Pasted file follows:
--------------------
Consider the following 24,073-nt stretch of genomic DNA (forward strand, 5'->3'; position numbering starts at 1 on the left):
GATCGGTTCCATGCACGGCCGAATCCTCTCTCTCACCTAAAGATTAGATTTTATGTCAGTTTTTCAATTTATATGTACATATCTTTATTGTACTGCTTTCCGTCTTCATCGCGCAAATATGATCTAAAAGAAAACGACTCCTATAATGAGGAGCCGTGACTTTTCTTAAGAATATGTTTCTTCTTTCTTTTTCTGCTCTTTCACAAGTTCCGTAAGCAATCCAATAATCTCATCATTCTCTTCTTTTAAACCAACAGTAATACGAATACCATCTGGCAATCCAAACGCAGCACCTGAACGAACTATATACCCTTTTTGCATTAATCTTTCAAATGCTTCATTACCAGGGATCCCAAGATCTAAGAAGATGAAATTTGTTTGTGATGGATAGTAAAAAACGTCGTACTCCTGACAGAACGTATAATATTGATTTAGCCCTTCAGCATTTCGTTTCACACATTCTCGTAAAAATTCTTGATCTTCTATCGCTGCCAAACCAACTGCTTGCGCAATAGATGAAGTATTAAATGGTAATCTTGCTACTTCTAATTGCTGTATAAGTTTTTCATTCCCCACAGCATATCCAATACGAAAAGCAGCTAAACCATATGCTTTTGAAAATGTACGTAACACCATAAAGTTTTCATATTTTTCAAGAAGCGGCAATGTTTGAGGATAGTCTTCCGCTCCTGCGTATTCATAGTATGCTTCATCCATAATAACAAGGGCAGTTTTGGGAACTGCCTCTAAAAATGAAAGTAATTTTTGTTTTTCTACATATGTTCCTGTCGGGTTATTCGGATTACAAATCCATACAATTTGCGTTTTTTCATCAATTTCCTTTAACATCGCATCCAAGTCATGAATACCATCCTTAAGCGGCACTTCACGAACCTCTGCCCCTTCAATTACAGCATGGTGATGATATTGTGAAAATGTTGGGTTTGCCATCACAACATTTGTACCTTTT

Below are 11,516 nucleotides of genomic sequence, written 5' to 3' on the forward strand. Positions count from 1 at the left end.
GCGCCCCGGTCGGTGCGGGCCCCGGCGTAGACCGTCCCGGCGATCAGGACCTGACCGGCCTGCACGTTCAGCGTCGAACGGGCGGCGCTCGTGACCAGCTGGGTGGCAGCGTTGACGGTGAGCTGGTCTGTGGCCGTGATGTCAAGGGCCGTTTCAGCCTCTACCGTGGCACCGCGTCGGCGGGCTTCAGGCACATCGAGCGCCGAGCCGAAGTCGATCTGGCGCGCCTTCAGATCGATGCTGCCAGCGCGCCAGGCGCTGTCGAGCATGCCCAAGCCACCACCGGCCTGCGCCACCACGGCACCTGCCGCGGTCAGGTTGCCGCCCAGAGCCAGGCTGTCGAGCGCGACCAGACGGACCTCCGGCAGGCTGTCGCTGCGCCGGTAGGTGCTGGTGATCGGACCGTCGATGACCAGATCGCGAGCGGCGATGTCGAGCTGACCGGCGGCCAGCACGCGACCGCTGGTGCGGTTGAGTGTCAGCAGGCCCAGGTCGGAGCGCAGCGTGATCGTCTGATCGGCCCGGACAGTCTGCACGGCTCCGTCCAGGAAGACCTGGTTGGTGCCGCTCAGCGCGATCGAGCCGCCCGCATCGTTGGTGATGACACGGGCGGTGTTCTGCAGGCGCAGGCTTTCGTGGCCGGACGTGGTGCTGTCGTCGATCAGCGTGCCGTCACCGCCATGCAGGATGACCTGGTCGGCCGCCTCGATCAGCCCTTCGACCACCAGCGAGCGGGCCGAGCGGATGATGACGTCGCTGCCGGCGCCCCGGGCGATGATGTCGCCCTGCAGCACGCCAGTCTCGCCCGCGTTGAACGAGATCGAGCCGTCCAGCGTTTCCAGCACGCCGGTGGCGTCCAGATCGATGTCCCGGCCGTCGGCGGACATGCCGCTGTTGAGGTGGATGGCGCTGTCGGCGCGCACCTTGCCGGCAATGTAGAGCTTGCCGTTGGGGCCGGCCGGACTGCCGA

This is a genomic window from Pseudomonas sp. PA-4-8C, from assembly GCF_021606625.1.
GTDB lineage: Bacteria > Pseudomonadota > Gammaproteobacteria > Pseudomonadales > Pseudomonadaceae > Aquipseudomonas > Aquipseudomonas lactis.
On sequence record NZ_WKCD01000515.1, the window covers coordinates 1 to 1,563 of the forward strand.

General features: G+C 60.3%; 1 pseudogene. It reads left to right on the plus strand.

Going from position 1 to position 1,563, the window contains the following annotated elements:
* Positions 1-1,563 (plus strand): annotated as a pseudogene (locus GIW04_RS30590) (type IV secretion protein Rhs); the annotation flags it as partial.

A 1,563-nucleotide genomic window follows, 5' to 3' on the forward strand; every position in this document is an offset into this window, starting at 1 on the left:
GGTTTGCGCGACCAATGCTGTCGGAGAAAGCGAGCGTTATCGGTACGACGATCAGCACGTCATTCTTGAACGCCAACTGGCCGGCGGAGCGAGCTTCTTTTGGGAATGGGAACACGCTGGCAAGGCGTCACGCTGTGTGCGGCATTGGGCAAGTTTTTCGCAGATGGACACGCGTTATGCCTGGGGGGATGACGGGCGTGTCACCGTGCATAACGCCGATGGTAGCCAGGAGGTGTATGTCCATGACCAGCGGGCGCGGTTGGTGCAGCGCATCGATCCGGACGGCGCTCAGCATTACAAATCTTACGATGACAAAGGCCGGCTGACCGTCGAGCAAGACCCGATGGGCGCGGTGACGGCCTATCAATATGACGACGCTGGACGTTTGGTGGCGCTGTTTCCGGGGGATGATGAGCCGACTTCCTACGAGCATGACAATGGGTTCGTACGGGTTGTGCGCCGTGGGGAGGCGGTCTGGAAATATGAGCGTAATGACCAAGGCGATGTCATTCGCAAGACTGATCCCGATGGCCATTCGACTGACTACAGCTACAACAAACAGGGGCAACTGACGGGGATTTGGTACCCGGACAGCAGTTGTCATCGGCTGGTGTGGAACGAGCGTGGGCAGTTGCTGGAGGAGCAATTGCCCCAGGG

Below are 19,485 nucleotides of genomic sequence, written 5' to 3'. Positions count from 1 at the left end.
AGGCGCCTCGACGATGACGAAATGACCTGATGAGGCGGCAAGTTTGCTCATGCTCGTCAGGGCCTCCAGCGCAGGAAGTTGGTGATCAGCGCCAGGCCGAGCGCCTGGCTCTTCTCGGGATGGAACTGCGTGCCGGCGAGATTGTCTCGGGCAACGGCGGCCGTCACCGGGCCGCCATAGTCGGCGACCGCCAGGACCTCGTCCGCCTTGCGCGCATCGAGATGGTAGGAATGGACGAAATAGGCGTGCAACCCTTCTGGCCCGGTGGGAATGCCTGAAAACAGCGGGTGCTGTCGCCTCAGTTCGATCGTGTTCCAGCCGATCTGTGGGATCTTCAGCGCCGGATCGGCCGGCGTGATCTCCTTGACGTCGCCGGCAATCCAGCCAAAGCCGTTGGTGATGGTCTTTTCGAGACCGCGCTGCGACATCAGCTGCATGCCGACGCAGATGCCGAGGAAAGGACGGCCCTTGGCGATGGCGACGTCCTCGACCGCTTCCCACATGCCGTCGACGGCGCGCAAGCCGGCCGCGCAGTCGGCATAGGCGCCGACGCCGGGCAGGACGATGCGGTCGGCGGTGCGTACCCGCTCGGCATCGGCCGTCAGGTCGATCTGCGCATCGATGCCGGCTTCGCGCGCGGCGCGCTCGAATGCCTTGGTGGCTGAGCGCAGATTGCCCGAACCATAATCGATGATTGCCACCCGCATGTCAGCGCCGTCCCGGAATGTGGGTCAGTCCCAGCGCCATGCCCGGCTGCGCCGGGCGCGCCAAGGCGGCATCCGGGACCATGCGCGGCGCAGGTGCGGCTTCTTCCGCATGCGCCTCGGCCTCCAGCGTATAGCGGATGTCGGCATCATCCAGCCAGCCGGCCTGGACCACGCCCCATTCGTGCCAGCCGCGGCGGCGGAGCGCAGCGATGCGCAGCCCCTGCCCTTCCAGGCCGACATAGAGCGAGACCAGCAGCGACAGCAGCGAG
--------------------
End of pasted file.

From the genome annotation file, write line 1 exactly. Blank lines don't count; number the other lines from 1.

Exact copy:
Consider the following 24,073-nt stretch of genomic DNA (forward strand, 5'->3'; position numbering starts at 1 on the left):